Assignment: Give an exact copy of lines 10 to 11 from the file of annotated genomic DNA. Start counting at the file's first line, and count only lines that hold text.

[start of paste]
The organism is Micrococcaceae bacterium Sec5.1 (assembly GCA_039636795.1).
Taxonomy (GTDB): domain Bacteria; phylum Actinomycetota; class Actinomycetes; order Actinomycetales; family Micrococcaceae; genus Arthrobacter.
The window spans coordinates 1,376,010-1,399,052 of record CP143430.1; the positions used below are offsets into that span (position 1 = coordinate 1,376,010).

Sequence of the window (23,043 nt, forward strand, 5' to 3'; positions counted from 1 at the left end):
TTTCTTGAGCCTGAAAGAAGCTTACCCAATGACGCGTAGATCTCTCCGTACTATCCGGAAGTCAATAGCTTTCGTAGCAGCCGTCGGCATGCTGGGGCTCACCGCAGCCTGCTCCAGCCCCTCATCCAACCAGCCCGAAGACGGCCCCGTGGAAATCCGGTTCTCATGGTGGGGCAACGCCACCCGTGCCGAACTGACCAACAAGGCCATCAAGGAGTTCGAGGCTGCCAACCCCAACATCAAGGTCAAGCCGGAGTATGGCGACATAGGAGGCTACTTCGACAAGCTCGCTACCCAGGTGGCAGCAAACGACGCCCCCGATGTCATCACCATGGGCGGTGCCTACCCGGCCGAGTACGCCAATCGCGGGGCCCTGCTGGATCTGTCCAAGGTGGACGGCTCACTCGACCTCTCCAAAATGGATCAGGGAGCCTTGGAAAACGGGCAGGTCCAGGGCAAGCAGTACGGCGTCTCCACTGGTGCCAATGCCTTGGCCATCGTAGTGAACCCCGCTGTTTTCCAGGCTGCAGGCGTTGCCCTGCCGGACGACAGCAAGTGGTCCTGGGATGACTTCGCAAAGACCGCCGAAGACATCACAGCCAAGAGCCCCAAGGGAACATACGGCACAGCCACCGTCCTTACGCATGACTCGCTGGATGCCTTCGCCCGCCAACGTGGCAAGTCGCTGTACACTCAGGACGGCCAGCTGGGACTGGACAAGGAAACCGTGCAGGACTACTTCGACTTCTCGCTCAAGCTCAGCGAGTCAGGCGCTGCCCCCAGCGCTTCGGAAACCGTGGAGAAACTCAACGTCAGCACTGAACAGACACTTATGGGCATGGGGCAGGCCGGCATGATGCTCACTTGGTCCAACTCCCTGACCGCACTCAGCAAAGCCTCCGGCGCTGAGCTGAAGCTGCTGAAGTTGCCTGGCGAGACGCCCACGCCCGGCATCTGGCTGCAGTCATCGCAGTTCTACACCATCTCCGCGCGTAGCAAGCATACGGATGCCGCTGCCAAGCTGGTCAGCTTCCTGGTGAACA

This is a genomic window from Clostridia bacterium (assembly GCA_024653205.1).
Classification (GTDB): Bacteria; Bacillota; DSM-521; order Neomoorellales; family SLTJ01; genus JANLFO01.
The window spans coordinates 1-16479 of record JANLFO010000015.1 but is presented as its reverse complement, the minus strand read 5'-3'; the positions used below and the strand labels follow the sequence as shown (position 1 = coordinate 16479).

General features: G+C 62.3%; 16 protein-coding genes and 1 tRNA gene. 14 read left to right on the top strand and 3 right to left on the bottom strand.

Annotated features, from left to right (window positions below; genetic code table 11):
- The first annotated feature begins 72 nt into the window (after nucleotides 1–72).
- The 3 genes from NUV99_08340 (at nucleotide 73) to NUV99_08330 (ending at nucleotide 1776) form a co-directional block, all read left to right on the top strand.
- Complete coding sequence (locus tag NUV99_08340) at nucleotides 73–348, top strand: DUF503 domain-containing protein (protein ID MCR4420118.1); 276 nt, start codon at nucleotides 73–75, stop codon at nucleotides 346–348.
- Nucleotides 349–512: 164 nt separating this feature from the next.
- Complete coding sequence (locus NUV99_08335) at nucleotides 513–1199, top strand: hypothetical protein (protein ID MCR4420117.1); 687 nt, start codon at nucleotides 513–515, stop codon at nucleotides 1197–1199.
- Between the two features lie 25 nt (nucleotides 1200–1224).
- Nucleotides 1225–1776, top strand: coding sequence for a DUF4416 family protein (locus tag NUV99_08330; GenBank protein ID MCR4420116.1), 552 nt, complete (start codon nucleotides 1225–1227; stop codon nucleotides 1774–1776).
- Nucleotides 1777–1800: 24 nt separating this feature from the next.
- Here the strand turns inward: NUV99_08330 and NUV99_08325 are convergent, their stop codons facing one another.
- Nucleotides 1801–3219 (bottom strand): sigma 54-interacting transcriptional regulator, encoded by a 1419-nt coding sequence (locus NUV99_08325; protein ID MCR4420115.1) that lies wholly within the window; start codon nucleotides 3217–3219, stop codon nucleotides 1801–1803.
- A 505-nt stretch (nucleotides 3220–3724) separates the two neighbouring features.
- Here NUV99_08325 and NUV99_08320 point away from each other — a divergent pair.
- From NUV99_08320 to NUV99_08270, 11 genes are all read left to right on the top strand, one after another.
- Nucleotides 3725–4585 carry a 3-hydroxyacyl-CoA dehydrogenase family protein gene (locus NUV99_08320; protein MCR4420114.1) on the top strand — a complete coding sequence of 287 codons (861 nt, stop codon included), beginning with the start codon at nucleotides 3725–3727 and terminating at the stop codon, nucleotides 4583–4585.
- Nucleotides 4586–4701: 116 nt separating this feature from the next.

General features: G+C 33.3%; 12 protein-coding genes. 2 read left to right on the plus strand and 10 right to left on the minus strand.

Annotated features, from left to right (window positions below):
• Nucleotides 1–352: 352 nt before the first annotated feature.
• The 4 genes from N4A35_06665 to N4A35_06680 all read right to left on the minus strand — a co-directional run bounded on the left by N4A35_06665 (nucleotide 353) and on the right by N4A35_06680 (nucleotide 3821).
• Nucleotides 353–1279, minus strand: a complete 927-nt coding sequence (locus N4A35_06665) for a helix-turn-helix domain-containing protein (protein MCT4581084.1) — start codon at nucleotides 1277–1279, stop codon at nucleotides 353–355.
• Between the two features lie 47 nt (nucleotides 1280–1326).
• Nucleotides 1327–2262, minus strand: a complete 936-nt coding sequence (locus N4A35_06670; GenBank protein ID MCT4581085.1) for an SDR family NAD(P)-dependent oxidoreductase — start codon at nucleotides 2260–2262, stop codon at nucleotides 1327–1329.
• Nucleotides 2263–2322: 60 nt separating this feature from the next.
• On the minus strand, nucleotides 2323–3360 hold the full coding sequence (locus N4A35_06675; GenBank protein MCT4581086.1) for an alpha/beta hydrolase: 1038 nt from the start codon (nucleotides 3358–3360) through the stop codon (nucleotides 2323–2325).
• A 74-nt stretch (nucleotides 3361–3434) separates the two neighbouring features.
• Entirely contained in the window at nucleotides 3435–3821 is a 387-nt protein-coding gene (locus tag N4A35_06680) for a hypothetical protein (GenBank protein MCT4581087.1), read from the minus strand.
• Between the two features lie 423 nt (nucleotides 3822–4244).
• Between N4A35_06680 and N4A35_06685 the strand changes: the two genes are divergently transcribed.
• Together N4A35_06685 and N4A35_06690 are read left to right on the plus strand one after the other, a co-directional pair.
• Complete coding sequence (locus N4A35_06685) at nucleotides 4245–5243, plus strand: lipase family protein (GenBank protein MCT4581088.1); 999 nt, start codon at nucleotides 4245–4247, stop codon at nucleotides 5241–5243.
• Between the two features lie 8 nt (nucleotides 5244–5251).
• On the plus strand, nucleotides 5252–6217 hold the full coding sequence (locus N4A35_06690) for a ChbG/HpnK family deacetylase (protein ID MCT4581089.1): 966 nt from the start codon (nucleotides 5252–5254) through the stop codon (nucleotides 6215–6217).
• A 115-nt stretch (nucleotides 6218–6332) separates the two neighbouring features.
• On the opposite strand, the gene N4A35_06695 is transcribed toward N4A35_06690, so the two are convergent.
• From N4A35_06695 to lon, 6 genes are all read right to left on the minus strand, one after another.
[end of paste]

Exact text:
Annotated features, from left to right (window positions below; genetic code table 11):
- The first annotated feature begins 72 nt into the window (after nucleotides 1–72).